Texas Pushes Back With Municipal Bonds

Texas Pushes Back With Municipal Bonds

Political push-back comes in many forms. In a September 12, 2022 amendment to a municipal bond Official Statement for bonds issued by the City of Anna, Texas, they drew a giant line in the sand for the lefties. In bold caps just two paragraphs into the Official Statement Amendment was this paragraph (irrelevant boiler plate removed):

Further state law compliance: The city reserves the right to reject any bid or bidder…who is…on a list maintained by the Texas Comptroller or has received a letter or other inquiry from…the Texas Comptroller or the Texas Attorney General related to its inclusion on any list of financial companies boycotting energy companies or companies that have…a practice, policy, guidance or directive that discriminates against a firearm entity or firearm trade association.

As President George W. Bush said, “Don’t mess with Texas.” Politics has always played a part in issuing municipal bonds. This usually focuses around a new city hall, water and sewer system improvements, or school districts that want a new school. As the bond issue gains support, underwriters swarm to scrutinize the city’s numbers. Once the underwriter(s) is selected, a selling group forms—usually consisting of a dozen or more firms. For the Anna, Texas Certificates of Obligation, Robert W. Baird & Co. was the underwriter. The bulge bracket, left-leaning New York firms either didn’t bother applying or were summarily rejected if they did.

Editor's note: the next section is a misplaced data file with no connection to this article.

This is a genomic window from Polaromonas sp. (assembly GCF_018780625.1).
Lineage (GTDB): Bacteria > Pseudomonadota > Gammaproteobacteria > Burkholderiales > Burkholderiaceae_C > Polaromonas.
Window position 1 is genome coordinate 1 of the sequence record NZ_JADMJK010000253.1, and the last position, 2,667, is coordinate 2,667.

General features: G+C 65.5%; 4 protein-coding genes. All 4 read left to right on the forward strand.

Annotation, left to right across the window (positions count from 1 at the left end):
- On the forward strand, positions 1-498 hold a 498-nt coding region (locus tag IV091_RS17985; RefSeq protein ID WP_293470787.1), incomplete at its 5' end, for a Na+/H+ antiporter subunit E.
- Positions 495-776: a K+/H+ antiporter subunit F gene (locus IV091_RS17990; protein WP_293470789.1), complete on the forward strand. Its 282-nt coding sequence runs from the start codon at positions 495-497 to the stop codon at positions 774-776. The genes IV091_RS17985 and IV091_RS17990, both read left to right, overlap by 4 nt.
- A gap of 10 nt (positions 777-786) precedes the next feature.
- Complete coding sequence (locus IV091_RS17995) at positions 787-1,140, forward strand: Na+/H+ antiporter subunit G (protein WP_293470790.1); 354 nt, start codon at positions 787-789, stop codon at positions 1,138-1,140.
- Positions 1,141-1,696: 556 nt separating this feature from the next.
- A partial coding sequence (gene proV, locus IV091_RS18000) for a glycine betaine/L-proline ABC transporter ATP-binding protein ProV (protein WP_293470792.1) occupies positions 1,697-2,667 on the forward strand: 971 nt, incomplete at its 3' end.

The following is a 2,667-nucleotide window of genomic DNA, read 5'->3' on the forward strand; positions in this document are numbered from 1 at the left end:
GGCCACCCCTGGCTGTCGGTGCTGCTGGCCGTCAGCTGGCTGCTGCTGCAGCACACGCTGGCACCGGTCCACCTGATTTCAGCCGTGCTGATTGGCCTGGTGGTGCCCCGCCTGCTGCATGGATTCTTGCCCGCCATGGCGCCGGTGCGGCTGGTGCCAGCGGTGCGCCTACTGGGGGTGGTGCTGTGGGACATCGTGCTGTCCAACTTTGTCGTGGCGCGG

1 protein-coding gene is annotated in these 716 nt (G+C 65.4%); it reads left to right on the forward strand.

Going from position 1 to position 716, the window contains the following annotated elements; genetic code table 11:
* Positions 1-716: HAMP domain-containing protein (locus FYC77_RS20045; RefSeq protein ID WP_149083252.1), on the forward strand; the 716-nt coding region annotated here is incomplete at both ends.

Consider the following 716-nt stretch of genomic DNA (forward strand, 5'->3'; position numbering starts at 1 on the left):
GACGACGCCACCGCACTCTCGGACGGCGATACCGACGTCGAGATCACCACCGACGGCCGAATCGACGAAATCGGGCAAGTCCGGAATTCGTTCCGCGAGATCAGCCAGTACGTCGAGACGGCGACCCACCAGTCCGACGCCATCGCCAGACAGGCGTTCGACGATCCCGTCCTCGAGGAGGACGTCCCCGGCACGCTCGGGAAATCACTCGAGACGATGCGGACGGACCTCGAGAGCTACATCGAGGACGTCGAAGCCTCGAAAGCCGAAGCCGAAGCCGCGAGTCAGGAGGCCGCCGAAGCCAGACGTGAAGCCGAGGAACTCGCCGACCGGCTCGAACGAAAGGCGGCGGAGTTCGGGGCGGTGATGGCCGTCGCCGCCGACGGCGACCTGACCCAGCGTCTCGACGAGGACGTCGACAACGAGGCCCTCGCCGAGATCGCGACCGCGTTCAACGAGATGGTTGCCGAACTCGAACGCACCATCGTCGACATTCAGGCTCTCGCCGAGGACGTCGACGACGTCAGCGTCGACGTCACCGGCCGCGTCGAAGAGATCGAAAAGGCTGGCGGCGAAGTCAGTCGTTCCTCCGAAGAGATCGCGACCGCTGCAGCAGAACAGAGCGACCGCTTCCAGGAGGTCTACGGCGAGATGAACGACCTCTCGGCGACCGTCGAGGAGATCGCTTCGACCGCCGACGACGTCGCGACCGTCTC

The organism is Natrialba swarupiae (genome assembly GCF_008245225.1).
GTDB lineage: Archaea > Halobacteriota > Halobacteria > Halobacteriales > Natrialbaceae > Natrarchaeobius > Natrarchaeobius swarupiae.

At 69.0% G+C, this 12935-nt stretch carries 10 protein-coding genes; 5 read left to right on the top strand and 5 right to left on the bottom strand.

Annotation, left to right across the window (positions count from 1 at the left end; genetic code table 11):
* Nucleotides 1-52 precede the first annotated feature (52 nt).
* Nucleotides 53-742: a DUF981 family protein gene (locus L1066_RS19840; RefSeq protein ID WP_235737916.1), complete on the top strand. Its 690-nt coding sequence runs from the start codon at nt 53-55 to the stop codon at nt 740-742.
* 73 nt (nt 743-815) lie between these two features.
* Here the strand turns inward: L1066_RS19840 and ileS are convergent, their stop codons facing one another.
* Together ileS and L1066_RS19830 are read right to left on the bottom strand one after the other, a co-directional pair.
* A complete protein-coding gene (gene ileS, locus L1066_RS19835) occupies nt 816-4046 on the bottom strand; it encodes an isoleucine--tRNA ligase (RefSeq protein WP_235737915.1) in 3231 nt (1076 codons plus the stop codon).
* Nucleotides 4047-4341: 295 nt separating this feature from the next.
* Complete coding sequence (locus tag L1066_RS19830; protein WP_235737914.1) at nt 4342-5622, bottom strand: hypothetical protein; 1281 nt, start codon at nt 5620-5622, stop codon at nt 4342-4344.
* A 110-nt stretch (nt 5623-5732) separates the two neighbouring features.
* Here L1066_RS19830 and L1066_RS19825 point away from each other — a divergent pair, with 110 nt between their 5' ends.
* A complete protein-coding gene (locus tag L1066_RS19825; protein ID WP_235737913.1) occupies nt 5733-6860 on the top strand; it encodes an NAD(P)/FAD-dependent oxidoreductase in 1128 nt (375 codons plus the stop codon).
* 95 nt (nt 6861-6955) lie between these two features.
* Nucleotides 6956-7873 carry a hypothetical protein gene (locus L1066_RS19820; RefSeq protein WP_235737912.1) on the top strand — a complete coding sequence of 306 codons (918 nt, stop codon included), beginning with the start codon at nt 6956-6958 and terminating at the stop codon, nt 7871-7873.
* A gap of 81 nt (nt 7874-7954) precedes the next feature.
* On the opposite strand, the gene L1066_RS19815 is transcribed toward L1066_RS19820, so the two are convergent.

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How does all this affect individual municipal bond investors? First, you now see muni underwriting at its political fever pitch. If the deal is a gigantic one like a billion dollars or more, the smaller regional underwriter firms may be selected but need a co-manager. This also means smaller and fewer underwriting fees for the east coast firms whose politics oppose those of the people of Texas.

Municipal bond yields, like everything else in Bondland, have more than tripled since last year. Are they going higher? Probably. That’s why taking incremental positions makes sense. No one can call the peak in interest rates. Stick with General Obligation bonds, school bonds that have either state backing or some other form of credit enhancement like insurance. Don’t even look at small hospitals, nursing homes, small private colleges, convention centers, museums, parking structures, or sales tax backed munis issued by cities, or states losing population.

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